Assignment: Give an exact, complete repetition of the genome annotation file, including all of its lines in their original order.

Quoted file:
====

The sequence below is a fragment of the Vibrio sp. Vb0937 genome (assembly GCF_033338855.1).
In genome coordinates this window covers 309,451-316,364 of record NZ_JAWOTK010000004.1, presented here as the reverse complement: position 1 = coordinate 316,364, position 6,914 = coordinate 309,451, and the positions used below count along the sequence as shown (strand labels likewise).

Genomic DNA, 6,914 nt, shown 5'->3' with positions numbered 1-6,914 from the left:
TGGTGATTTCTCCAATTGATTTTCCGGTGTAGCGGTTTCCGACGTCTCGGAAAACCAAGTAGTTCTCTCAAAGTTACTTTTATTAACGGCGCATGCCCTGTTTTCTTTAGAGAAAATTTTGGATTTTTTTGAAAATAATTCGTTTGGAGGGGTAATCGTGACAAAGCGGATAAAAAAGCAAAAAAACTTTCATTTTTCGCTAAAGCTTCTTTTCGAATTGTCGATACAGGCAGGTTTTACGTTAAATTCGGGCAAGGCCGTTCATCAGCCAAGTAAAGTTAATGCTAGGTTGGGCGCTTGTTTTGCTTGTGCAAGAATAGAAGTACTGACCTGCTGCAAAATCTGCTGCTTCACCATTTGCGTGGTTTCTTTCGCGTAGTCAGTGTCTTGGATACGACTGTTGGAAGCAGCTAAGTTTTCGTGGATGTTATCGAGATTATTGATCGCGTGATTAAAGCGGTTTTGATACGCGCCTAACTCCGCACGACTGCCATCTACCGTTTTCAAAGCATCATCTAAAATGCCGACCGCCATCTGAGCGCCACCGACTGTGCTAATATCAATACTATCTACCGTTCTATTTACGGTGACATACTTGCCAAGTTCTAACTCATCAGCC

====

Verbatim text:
The sequence below is a fragment of the Vibrio sp. Vb0937 genome (assembly GCF_033338855.1).
In genome coordinates this window covers 309,451-316,364 of record NZ_JAWOTK010000004.1, presented here as the reverse complement: position 1 = coordinate 316,364, position 6,914 = coordinate 309,451, and the positions used below count along the sequence as shown (strand labels likewise).

Genomic DNA, 6,914 nt, shown 5'->3' with positions numbered 1-6,914 from the left:
TGGTGATTTCTCCAATTGATTTTCCGGTGTAGCGGTTTCCGACGTCTCGGAAAACCAAGTAGTTCTCTCAAAGTTACTTTTATTAACGGCGCATGCCCTGTTTTCTTTAGAGAAAATTTTGGATTTTTTTGAAAATAATTCGTTTGGAGGGGTAATCGTGACAAAGCGGATAAAAAAGCAAAAAAACTTTCATTTTTCGCTAAAGCTTCTTTTCGAATTGTCGATACAGGCAGGTTTTACGTTAAATTCGGGCAAGGCCGTTCATCAGCCAAGTAAAGTTAATGCTAGGTTGGGCGCTTGTTTTGCTTGTGCAAGAATAGAAGTACTGACCTGCTGCAAAATCTGCTGCTTCACCATTTGCGTGGTTTCTTTCGCGTAGTCAGTGTCTTGGATACGACTGTTGGAAGCAGCTAAGTTTTCGTGGATGTTATCGAGATTATTGATCGCGTGATTAAAGCGGTTTTGATACGCGCCTAACTCCGCACGACTGCCATCTACCGTTTTCAAAGCATCATCTAAAATGCCGACCGCCATCTGAGCGCCACCGACTGTGCTAATATCAATACTATCTACCGTTCTATTTACGGTGACATACTTGCCAAGTTCTAACTCATCAGCC